Publishing is a rapidly evolving endeavor, coupled with the emergence of new technologies and various societal developments. It is my goal to maintain Organic Letters as the premier platform for publishing first-class organic chemistry. Cognizant of the pluses and minuses of the rapidly evolving landscape, I hope to manage the journal as it adapts to new developments.
You were born in Cuba, studied and began your career in the U.S., and now work in Switzerland. How have your international experiences helped you in your career, especially as we’ve seen the mobility of science and society increase across cultures and continents? How have these changes helped to improve organic chemistry?
As an active scientist, one must always remain ready to embrace uncertainty and manage the unexpected. Likewise, uncertainty and the unexpected are characteristics one must deal with as one encounters new cultures.
The fact that I am a first-generation immigrant has made a big difference in ensuring enriching, stimulating professional experiences. I was six years old as a newly minted immigrant in the U.S. as a consequence of decisions made by my parents. Later in life, as an adult, I chose to be an immigrant in Switzerland. In addition to keeping me on my toes, it facilitates all sorts of personal connections to the many around the world who choose to study and live outside of their comfort zone, away from their home country. Scientifically, it also encourages collaborative research well beyond one’s borders.
Although science is fairly uniform in its execution globally, there are differences in the local culture of science that are inevitably coupled to history, available resources, and nonscientific cultural context. No one culture has a monopoly on the best way to practice science! As someone who has a multitude of experiences, identifying the best in each hopefully results in an approach to teaching and research that amalgamates the best.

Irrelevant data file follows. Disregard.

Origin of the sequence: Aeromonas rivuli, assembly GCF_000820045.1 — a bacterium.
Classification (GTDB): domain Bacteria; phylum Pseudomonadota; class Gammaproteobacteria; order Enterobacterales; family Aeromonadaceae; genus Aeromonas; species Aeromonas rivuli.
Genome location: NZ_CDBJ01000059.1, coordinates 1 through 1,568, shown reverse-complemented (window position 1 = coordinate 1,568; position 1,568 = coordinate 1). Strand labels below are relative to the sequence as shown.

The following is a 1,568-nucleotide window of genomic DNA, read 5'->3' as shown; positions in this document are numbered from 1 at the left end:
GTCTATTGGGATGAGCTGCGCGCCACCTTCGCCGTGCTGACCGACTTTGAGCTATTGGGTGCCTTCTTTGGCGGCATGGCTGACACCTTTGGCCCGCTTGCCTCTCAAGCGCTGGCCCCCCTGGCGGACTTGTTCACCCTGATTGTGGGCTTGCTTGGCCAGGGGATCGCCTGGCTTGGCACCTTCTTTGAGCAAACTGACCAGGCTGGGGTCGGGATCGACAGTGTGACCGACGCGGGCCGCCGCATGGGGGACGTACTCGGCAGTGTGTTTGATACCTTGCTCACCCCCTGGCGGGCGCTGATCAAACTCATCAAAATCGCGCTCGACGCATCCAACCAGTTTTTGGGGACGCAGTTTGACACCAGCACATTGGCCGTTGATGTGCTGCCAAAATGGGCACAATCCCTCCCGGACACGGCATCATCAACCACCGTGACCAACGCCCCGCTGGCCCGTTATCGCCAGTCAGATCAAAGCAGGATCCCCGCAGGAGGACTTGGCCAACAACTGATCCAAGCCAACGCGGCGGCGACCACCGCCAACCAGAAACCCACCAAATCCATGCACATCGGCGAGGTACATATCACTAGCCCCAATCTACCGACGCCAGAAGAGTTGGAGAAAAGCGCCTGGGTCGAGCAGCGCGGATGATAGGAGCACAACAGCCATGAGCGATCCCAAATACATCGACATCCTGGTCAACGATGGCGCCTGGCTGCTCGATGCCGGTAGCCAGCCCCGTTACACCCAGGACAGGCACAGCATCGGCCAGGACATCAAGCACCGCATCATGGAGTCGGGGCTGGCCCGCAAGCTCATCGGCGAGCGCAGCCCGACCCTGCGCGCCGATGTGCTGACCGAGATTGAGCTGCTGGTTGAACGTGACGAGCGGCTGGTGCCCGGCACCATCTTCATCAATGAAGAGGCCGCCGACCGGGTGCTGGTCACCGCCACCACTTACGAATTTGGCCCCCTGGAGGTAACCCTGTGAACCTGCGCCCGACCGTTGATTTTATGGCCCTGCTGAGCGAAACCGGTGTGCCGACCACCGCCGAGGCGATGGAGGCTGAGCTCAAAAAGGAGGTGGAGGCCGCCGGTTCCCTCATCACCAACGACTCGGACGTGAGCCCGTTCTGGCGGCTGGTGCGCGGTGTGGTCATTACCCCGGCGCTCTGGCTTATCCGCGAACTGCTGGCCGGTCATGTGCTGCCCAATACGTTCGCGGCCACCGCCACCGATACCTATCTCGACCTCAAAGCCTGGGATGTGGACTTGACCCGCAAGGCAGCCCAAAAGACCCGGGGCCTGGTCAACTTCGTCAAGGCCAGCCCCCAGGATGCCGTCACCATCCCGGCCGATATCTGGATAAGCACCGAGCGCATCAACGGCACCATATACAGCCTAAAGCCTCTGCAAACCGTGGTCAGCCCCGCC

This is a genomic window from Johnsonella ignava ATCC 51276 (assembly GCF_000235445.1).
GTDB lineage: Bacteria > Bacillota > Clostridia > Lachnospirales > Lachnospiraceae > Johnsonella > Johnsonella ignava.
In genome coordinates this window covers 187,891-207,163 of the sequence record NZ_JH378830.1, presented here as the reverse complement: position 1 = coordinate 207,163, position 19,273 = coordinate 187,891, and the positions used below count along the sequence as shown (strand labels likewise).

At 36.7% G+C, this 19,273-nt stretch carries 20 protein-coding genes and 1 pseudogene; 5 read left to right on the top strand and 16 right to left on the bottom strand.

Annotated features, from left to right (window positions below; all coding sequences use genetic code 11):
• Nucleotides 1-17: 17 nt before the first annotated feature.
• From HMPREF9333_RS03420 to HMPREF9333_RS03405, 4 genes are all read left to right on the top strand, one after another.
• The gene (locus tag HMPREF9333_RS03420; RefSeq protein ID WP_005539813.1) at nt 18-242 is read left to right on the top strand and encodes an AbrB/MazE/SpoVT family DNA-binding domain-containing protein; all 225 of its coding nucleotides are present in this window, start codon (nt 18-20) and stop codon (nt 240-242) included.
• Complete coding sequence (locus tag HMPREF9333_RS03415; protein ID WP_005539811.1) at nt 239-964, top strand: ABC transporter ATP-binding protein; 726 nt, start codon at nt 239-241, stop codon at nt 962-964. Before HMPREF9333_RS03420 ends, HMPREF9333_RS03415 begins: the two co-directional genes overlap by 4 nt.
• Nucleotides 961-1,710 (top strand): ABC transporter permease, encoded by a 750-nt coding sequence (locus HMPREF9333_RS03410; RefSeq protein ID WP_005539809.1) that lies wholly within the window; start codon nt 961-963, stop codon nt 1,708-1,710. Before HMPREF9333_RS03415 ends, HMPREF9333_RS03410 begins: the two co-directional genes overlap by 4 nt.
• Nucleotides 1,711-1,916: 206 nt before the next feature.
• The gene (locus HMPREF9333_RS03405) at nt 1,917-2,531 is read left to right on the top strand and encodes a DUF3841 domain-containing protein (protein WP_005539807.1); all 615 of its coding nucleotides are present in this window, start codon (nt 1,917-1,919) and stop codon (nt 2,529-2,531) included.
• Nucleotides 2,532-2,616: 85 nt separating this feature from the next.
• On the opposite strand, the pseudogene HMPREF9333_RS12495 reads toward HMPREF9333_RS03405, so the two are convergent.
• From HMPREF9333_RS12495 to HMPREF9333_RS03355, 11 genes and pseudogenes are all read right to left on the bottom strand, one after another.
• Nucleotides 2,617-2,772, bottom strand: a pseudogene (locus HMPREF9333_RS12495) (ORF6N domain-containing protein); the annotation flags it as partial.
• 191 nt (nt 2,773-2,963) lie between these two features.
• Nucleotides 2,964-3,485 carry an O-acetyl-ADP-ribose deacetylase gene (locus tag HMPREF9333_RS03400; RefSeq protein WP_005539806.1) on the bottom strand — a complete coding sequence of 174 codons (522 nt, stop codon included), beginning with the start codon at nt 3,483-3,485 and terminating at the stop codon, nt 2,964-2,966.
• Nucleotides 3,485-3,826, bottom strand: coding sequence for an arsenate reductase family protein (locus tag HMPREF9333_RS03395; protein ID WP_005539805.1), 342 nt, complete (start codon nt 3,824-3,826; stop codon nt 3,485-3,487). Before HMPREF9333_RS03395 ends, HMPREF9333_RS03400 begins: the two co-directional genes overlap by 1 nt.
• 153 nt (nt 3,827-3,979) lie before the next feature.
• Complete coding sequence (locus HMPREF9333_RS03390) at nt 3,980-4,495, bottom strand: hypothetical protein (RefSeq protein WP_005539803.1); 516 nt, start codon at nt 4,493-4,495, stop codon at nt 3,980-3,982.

What is your group working on now? How does that work connect with the broader body of work being carried out by the global organic chemistry community?
I have always considered myself a generalist, who works in a number of themes at the core of organic chemistry. This includes catalysis, methodology, target-oriented synthesis, medicinal chemistry, and—collaboratively—chemical biology. The first three themes are focused on fundamental aspects of organic chemistry while the last two provide avenues for implementing the core tools of organic chemistry to solving problems well beyond the discipline. The breadth of research topics in my group connects my group to a wide network of scientists globally.
When you’re not teaching and doing research—and working as a journal editor or reviewing papers—how do you spend your time? What are your passions outside of organic chemistry and your workday?
Outside my workday, I prioritize my family, which includes my spouse, Andrea, and two children, Christopher and Isabel. They enrich my life with a different set of daily uncertainties and unexpectedness, while at the same time providing a bedrock of support. What remains of the day after attending to the various recitals, flag football games, ballet performances, along with tennis, violin and guitar classes, and parent-teacher meetings, I split between reading (fiction), learning how to play piano, gardening, and the zoo we call home.
I have always loved gardening and animals, and, while growing up in Chicago we lacked resources, time, and space to fulfill my wishes, I now compensate with four dogs, a cat, 15 birds of various feathers, two aquaria, a bearded dragon (as well as the crickets necessary to keep it happy), and a rabbit, along with a collection of bonsai.